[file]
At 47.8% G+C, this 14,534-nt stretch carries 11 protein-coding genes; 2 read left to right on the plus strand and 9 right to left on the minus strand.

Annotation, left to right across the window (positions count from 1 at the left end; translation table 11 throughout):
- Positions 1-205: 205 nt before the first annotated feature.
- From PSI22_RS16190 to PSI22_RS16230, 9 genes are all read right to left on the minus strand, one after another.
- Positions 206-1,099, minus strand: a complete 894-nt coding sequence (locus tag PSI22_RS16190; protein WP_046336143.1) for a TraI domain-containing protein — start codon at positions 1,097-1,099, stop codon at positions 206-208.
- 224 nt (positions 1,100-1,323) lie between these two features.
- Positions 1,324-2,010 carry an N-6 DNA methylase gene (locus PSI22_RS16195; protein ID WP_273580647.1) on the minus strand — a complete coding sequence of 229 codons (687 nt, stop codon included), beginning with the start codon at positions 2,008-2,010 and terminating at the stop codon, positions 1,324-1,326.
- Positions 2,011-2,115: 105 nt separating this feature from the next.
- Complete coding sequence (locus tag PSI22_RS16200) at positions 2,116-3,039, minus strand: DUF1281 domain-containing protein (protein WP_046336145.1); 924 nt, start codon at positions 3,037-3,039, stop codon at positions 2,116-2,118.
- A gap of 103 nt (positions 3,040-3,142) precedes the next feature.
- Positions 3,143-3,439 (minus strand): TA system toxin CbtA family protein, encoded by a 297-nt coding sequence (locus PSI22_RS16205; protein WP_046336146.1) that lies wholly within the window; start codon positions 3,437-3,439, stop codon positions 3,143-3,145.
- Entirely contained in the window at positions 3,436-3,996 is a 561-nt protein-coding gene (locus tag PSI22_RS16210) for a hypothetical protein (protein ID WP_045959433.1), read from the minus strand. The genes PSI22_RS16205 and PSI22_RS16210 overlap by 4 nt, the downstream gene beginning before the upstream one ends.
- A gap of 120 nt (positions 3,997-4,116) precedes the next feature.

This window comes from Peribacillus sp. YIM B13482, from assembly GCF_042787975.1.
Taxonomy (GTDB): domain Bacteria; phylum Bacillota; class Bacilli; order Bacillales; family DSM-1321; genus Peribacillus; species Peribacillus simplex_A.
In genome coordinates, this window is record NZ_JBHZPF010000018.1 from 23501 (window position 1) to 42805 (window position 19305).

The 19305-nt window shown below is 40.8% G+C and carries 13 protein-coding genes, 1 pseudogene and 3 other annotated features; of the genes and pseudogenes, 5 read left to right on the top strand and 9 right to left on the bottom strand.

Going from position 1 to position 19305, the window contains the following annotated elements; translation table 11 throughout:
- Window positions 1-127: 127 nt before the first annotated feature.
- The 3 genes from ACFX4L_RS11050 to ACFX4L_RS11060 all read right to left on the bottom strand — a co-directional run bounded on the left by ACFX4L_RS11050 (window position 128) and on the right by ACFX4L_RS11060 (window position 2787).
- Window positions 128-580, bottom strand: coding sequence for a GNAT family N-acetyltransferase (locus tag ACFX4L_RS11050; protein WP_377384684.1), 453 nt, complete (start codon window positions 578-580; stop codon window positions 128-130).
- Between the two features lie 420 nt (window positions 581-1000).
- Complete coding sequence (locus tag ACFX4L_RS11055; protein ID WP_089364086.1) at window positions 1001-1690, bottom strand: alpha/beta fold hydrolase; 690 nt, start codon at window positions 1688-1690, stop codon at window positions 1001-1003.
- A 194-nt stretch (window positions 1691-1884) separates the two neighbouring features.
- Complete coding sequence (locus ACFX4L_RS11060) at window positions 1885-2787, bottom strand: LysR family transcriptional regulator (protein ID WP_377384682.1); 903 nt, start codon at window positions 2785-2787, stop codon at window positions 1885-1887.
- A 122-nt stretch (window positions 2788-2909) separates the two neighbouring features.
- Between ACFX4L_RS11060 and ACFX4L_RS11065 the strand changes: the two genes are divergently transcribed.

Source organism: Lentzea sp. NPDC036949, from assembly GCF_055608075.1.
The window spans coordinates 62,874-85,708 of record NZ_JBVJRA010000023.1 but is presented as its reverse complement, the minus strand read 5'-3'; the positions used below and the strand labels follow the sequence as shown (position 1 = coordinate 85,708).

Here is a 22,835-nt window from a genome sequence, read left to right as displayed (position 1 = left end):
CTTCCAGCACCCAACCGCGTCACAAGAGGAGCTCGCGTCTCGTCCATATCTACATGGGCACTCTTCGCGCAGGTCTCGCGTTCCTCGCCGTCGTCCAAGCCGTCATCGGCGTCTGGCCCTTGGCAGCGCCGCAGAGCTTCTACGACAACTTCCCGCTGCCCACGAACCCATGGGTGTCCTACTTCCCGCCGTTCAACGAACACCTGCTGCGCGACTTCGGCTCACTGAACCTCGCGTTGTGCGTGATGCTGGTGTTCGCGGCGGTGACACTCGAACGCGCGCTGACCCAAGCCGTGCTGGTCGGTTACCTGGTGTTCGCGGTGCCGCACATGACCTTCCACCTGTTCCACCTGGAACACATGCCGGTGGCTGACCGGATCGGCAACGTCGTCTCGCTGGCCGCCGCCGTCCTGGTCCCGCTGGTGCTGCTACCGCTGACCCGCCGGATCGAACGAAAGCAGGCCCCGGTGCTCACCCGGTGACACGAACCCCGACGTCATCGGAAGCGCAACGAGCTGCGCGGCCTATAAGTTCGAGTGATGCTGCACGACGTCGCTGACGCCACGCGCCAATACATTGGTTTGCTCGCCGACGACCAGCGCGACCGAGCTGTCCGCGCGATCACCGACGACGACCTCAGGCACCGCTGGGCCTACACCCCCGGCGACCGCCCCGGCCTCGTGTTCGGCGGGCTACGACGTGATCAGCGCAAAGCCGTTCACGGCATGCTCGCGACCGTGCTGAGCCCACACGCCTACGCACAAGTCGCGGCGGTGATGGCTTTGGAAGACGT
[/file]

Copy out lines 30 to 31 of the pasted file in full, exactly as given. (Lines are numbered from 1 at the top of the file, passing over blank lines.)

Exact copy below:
Here is a 22,835-nt window from a genome sequence, read left to right as displayed (position 1 = left end):
CTTCCAGCACCCAACCGCGTCACAAGAGGAGCTCGCGTCTCGTCCATATCTACATGGGCACTCTTCGCGCAGGTCTCGCGTTCCTCGCCGTCGTCCAAGCCGTCATCGGCGTCTGGCCCTTGGCAGCGCCGCAGAGCTTCTACGACAACTTCCCGCTGCCCACGAACCCATGGGTGTCCTACTTCCCGCCGTTCAACGAACACCTGCTGCGCGACTTCGGCTCACTGAACCTCGCGTTGTGCGTGATGCTGGTGTTCGCGGCGGTGACACTCGAACGCGCGCTGACCCAAGCCGTGCTGGTCGGTTACCTGGTGTTCGCGGTGCCGCACATGACCTTCCACCTGTTCCACCTGGAACACATGCCGGTGGCTGACCGGATCGGCAACGTCGTCTCGCTGGCCGCCGCCGTCCTGGTCCCGCTGGTGCTGCTACCGCTGACCCGCCGGATCGAACGAAAGCAGGCCCCGGTGCTCACCCGGTGACACGAACCCCGACGTCATCGGAAGCGCAACGAGCTGCGCGGCCTATAAGTTCGAGTGATGCTGCACGACGTCGCTGACGCCACGCGCCAATACATTGGTTTGCTCGCCGACGACCAGCGCGACCGAGCTGTCCGCGCGATCACCGACGACGACCTCAGGCACCGCTGGGCCTACACCCCCGGCGACCGCCCCGGCCTCGTGTTCGGCGGGCTACGACGTGATCAGCGCAAAGCCGTTCACGGCATGCTCGCGACCGTGCTGAGCCCACACGCCTACGCACAAGTCGCGGCGGTGATGGCTTTGGAAGACGT